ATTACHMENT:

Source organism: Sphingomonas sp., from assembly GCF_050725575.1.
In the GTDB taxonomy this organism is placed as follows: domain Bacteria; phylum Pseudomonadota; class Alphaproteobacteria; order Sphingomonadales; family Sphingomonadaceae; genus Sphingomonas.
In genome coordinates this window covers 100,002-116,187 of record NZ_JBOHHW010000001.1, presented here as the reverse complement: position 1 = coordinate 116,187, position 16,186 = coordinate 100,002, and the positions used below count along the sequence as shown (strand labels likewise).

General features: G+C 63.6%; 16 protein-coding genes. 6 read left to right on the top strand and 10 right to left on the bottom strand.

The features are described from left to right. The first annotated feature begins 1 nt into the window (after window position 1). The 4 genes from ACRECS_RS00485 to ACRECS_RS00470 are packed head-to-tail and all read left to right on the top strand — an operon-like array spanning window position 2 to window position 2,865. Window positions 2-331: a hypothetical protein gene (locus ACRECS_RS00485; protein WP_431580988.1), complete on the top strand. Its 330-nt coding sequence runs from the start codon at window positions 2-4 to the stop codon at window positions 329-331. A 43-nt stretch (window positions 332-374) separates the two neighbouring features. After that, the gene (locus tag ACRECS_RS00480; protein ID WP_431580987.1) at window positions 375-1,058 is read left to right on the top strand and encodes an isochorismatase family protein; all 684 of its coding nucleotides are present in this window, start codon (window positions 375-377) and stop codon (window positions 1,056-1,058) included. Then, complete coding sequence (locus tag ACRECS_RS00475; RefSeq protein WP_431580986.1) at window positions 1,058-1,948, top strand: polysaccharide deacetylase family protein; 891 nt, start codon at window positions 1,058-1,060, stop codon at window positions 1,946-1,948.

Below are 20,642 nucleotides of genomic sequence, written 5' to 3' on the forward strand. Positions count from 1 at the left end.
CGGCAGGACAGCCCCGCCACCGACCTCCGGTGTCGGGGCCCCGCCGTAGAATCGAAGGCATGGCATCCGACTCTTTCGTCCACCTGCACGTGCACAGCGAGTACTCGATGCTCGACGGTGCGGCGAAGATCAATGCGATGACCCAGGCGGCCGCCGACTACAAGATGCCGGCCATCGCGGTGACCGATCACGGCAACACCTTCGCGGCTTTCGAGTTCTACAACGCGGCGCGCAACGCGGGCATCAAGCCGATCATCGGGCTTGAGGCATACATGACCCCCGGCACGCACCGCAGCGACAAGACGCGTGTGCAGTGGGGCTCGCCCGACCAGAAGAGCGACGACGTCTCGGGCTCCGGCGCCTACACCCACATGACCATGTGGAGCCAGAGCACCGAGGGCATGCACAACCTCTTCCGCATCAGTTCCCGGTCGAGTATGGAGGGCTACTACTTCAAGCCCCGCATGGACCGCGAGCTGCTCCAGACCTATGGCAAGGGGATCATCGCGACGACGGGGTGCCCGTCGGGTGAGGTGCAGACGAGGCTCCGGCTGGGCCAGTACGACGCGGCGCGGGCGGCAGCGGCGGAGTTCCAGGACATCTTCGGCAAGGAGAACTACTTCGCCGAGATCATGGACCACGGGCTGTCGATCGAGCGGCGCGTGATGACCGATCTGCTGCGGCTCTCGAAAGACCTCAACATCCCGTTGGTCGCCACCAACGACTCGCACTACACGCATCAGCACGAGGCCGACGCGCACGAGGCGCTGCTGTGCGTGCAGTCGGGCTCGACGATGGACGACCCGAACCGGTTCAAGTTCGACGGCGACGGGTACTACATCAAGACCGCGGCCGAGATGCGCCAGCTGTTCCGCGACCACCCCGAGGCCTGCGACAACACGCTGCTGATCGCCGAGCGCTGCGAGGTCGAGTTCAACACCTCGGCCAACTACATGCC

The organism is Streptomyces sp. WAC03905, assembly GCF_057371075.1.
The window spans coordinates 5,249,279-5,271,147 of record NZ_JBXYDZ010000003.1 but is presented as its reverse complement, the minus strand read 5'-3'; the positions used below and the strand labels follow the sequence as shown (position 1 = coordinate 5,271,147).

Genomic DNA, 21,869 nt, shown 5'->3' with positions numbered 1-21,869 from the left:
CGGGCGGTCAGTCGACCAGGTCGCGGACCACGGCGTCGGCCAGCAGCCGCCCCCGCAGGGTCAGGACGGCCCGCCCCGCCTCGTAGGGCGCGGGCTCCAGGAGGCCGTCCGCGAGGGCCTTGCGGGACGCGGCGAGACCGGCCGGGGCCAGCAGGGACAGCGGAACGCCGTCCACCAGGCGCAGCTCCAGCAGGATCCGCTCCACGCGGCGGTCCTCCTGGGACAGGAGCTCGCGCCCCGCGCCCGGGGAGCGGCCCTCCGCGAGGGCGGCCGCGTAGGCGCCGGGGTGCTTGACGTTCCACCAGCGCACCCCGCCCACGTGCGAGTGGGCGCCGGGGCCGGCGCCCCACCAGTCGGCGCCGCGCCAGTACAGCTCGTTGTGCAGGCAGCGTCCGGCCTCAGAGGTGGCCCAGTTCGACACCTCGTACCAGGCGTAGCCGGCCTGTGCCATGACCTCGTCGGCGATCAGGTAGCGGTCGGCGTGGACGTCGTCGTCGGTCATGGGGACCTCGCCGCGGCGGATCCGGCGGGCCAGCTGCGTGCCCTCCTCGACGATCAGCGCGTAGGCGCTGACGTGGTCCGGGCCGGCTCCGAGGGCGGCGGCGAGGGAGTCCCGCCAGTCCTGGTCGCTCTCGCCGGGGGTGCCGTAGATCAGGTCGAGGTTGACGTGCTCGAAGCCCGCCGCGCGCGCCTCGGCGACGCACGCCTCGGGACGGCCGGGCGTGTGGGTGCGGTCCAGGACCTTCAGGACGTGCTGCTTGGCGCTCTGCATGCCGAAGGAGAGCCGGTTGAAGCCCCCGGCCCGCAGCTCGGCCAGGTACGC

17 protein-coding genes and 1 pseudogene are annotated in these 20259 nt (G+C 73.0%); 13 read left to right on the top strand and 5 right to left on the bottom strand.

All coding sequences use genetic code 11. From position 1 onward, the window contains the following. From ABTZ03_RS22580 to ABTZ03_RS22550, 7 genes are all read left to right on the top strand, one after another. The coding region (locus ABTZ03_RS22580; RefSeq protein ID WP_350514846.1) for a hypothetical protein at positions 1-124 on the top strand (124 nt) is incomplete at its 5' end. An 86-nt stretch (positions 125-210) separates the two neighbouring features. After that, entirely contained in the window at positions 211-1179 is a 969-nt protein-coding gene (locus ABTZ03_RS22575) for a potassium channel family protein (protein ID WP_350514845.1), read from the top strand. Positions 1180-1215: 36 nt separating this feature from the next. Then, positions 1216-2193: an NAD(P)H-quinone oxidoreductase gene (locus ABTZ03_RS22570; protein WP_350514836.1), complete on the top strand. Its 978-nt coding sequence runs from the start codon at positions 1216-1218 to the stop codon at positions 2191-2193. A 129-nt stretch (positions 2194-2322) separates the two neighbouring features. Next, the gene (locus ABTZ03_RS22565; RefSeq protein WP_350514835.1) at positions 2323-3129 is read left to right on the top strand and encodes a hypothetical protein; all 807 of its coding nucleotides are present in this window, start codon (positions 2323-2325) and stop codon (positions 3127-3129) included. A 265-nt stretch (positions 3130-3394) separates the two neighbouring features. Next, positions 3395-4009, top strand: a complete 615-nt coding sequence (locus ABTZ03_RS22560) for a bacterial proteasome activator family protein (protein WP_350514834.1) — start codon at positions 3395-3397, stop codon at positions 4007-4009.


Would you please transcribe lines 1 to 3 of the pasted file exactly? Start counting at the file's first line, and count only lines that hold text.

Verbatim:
Source organism: Sphingomonas sp., from assembly GCF_050725575.1.
In the GTDB taxonomy this organism is placed as follows: domain Bacteria; phylum Pseudomonadota; class Alphaproteobacteria; order Sphingomonadales; family Sphingomonadaceae; genus Sphingomonas.
In genome coordinates this window covers 100,002-116,187 of record NZ_JBOHHW010000001.1, presented here as the reverse complement: position 1 = coordinate 116,187, position 16,186 = coordinate 100,002, and the positions used below count along the sequence as shown (strand labels likewise).